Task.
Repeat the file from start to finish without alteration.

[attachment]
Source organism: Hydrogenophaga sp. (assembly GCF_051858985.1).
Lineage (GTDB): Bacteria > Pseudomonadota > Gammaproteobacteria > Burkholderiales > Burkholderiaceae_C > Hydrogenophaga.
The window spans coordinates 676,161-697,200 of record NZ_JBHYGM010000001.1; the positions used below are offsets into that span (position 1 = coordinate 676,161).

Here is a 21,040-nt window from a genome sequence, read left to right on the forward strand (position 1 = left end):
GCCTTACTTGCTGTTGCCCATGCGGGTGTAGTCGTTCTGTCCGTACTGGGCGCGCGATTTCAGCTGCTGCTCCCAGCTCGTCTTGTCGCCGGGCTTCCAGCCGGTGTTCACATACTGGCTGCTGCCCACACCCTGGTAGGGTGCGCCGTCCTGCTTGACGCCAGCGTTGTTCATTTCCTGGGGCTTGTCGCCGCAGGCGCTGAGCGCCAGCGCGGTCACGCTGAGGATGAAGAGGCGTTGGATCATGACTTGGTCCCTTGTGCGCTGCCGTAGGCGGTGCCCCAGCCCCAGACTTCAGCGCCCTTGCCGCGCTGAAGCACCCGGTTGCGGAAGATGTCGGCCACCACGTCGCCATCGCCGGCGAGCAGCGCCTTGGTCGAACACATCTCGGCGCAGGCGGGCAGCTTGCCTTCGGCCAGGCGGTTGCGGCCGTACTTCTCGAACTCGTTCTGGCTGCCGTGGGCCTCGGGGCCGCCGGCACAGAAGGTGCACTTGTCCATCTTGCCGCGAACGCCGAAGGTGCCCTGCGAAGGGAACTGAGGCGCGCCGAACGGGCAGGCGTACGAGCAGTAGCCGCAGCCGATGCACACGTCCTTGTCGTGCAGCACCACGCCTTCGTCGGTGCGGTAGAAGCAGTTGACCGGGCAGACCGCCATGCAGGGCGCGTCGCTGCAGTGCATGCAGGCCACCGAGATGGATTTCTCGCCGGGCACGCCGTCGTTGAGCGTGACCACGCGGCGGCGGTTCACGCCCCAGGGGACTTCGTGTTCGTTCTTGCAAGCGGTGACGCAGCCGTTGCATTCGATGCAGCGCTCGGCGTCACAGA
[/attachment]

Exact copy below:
Source organism: Hydrogenophaga sp. (assembly GCF_051858985.1).
Lineage (GTDB): Bacteria > Pseudomonadota > Gammaproteobacteria > Burkholderiales > Burkholderiaceae_C > Hydrogenophaga.
The window spans coordinates 676,161-697,200 of record NZ_JBHYGM010000001.1; the positions used below are offsets into that span (position 1 = coordinate 676,161).

Here is a 21,040-nt window from a genome sequence, read left to right on the forward strand (position 1 = left end):
GCCTTACTTGCTGTTGCCCATGCGGGTGTAGTCGTTCTGTCCGTACTGGGCGCGCGATTTCAGCTGCTGCTCCCAGCTCGTCTTGTCGCCGGGCTTCCAGCCGGTGTTCACATACTGGCTGCTGCCCACACCCTGGTAGGGTGCGCCGTCCTGCTTGACGCCAGCGTTGTTCATTTCCTGGGGCTTGTCGCCGCAGGCGCTGAGCGCCAGCGCGGTCACGCTGAGGATGAAGAGGCGTTGGATCATGACTTGGTCCCTTGTGCGCTGCCGTAGGCGGTGCCCCAGCCCCAGACTTCAGCGCCCTTGCCGCGCTGAAGCACCCGGTTGCGGAAGATGTCGGCCACCACGTCGCCATCGCCGGCGAGCAGCGCCTTGGTCGAACACATCTCGGCGCAGGCGGGCAGCTTGCCTTCGGCCAGGCGGTTGCGGCCGTACTTCTCGAACTCGTTCTGGCTGCCGTGGGCCTCGGGGCCGCCGGCACAGAAGGTGCACTTGTCCATCTTGCCGCGAACGCCGAAGGTGCCCTGCGAAGGGAACTGAGGCGCGCCGAACGGGCAGGCGTACGAGCAGTAGCCGCAGCCGATGCACACGTCCTTGTCGTGCAGCACCACGCCTTCGTCGGTGCGGTAGAAGCAGTTGACCGGGCAGACCGCCATGCAGGGCGCGTCGCTGCAGTGCATGCAGGCCACCGAGATGGATTTCTCGCCGGGCACGCCGTCGTTGAGCGTGACCACGCGGCGGCGGTTCACGCCCCAGGGGACTTCGTGTTCGTTCTTGCAAGCGGTGACGCAGCCGTTGCATTCGATGCAGCGCTCGGCGTCACAGA